The American mortgage market's costly double whammy is still alive and well, one full year after a federal agency announced a widely publicized plan to kill it.
The double whammy is a legal Catch-22 that ensnares large numbers of families nationwide: When they ask their mortgage lenders for permission to pass along their loans to new purchasers of their home via an assumption, even at a higher interest rate, the lenders refuse.
Pointing to the existence of the so-called "due-on-sale" clause in the fine print of mortgage documents, the lenders warn borrowers that they'll lose the house in a foreclosure proceeding if they try to transfer their existing loan to a new buyer.
The due-on-sale clause permits the lender to demand immediate full payment of the mortgage amount, or to raise the rate without limit, if borrowers sell their interests in the home financed by the loan.
Then comes the double whammy. Blocked from selling their house with the mortgage attached, the owners sell the property without it, only to learn that their lender now plans to hit them with a prepayment penalty of from $2,000 to $5,000. The penalty is paid to the lender directly out of the sale proceeds of the house, before the sellers get a cent.
Under pressure from key members of Congress, the Federal Home Loan Bank Board issued tough proposed regulations in August 1984 designed to outlaw the double whammy. The proposal said, in effect, that lenders can't have it both ways: They can't tell a homeowner that he or she has to terminate the loan to sell his or her house, and then turn around and collect thousands of dollars extra in loan-termination penalties for early payoffs that they directly forced.
The board's proposal also prohibited lenders from collecting penalties when they "fail to consent within a reasonable time to the written request of a qualified purchaser to assume the loan in accordance with its terms."
The bank board's explanatory comments accompanying the regulation noted that consumer complaints to the federal government and in the courts against the double whammy had been rising sharply, and that "some lenders" apparently have sought these large prepayment fees as a way "to improve their weakened financial condition."
The board's rules carried a proposed effective date of Aug. 10, 1984, and asked for comments from the public and the lending industry by Sept. 5.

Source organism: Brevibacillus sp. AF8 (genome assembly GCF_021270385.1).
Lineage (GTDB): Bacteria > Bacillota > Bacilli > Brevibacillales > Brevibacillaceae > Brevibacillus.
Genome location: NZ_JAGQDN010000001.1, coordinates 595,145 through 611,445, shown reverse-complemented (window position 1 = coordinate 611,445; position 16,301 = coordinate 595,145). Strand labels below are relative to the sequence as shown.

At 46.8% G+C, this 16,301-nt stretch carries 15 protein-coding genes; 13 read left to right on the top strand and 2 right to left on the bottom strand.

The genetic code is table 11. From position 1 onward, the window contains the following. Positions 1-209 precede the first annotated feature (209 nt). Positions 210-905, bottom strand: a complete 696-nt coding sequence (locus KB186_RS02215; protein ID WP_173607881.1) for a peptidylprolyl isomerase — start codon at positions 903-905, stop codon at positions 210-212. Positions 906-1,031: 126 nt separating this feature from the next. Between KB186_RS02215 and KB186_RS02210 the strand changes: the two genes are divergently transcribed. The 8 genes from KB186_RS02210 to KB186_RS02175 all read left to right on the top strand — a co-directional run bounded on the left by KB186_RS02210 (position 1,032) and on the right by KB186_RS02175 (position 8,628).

Nothing further was heard from the bank board on the issue until Nov. 29, when it published a brief statement. Given the "technical complexity" of the double whammy, the board said, it was extending the period for public comment until Jan. 28, 1985. Ominously, the notice also revoked the proposed Aug. 10, 1984, effective date for the new regulation.
Since last November, the board has been mum on the double whammy. Spokesmen for the agency have repeated the explanation that the matter is complicated and under review. They have refused to say when the agency plans to come out with its final rule, or to discuss the specific technical problems that are holding up their work. The bank board attorney who is listed as the principal draftsman of the stalled regulations, Joseph Longino, did not return repeated phone calls.
In the meantime, according to officials from groups as diverse as Consumers Union and the California Association of Realtors, the double whammy still is being used by lenders and still is costing homeowners dollars and grief. Chandler Visher, a San Francisco lawyer who is suing a major California savings and loan association for its alleged use of the double whammy against Los Angeles homeowners, called the bank board's delay "extremely harmful" to unsuspecting homeowners.
The sheer magnitude of the prepayment penalties that can be imposed by lenders in some states makes resolution of the issue particularly urgent, according to consumer groups.
For example, a Union City, Calif., couple, Esther and Manny David, were hit with a $5,115 penalty on an $84,500 mortgage payoff on July 31. Their fixed-rate deed of trust was four years and three months old -- barely nine months short of Coast Savings' five-year prepayment-penalty cutoff date.
The family needed all the proceeds of their home sale to buy a new one and asked the lender how they could avoid the penalty. Coast Savings offered no help, according to Manny David, and took its full loan balance, plus six months' punitive interest (the $5,115) out of the escrow proceeds.
A mortgage officer for Coast Savings confirmed the Davids' story in a telephone interview.
What's behind the continuing delay on the double whammy prepayment issue at the Federal Home Loan Bank Board? Why has a problem that merited quick regulatory action on consumers' behalf last August been allowed to drag on for a full year?
As of last week, no one at the bank board, including the top public information official or the general counsel's office, had any answers.